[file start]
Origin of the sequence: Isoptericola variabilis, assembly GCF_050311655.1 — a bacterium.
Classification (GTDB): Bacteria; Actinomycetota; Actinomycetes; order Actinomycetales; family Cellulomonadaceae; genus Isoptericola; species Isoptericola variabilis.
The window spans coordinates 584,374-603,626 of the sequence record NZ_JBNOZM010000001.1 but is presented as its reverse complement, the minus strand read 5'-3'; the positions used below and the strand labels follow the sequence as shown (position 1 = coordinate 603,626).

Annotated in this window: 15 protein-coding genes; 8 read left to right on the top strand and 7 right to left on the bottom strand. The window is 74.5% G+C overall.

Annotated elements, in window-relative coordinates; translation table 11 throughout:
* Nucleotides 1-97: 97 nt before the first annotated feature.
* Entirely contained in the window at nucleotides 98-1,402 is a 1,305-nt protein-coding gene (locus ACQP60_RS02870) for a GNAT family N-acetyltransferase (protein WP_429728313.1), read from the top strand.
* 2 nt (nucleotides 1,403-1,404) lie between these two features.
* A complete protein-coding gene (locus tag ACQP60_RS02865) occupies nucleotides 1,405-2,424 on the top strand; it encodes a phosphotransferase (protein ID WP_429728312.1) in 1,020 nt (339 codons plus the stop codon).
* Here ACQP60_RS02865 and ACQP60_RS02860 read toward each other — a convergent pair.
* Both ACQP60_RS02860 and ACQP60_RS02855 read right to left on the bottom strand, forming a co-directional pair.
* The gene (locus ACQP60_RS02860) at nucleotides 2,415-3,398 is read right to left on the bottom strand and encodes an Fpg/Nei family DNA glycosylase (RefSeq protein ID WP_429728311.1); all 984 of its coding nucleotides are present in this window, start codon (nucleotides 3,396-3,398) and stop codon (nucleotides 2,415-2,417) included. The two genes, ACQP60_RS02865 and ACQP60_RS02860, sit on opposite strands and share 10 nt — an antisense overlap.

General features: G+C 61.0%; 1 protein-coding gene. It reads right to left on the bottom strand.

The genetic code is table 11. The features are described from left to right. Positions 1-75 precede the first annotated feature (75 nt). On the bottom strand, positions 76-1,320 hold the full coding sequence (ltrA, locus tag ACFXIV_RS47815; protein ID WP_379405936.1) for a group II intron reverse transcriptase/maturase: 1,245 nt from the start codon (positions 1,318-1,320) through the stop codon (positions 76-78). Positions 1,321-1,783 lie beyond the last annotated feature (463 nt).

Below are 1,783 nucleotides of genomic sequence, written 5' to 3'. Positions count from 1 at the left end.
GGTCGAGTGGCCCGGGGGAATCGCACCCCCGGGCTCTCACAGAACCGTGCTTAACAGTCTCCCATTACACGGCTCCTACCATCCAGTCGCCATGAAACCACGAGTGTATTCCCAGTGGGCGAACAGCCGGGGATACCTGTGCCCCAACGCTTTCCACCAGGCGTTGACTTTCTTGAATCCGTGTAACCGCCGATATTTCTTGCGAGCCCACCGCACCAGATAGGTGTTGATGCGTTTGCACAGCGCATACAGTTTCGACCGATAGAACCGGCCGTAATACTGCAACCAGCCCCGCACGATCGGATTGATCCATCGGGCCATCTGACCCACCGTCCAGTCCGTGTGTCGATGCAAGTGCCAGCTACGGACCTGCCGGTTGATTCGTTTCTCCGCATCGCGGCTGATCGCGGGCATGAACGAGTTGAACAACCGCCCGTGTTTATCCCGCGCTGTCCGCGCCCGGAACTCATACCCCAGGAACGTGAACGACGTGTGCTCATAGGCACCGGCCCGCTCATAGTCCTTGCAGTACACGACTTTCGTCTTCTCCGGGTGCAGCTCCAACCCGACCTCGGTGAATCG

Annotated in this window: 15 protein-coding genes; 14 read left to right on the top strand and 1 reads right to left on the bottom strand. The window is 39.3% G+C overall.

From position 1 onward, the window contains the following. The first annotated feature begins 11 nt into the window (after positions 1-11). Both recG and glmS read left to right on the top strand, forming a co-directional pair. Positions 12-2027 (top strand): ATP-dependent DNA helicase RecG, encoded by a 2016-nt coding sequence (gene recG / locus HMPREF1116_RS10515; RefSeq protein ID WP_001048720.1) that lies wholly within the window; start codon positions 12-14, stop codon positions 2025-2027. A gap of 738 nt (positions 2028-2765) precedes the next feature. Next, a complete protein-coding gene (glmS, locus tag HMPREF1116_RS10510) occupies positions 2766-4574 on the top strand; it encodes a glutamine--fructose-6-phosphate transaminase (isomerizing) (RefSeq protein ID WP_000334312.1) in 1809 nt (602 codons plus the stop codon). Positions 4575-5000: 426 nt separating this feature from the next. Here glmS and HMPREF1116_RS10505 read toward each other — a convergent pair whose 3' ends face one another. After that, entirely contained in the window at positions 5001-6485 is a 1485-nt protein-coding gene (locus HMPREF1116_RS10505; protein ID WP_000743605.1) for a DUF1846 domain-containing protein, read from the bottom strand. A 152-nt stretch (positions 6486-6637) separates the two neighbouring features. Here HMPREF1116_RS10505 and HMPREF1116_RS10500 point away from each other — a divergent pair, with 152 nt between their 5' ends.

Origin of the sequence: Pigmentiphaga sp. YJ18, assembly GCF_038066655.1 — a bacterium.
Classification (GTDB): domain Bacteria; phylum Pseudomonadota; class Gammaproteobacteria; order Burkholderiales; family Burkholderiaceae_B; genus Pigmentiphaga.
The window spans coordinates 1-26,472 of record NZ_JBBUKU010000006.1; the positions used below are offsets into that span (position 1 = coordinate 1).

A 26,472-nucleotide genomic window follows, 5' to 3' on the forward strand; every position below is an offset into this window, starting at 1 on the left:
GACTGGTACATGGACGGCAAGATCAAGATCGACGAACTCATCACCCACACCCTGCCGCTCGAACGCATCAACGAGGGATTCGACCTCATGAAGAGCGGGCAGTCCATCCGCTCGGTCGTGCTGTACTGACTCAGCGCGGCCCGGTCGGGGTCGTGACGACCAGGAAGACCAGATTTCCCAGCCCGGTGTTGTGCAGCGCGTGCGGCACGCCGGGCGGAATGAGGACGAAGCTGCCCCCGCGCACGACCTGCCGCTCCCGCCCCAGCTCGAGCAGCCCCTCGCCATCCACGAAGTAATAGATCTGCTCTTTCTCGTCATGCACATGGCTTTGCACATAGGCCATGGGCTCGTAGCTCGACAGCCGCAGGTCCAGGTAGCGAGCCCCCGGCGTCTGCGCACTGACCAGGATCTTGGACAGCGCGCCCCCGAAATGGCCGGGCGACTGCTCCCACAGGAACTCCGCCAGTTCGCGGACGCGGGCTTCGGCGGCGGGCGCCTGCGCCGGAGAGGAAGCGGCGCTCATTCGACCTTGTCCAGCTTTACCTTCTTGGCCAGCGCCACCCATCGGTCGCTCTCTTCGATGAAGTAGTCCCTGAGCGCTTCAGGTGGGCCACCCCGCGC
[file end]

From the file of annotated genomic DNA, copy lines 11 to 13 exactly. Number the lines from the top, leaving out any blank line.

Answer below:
* Both ACQP60_RS02860 and ACQP60_RS02855 read right to left on the bottom strand, forming a co-directional pair.
* The gene (locus ACQP60_RS02860) at nucleotides 2,415-3,398 is read right to left on the bottom strand and encodes an Fpg/Nei family DNA glycosylase (RefSeq protein ID WP_429728311.1); all 984 of its coding nucleotides are present in this window, start codon (nucleotides 3,396-3,398) and stop codon (nucleotides 2,415-2,417) included. The two genes, ACQP60_RS02865 and ACQP60_RS02860, sit on opposite strands and share 10 nt — an antisense overlap.

General features: G+C 61.0%; 1 protein-coding gene. It reads right to left on the bottom strand.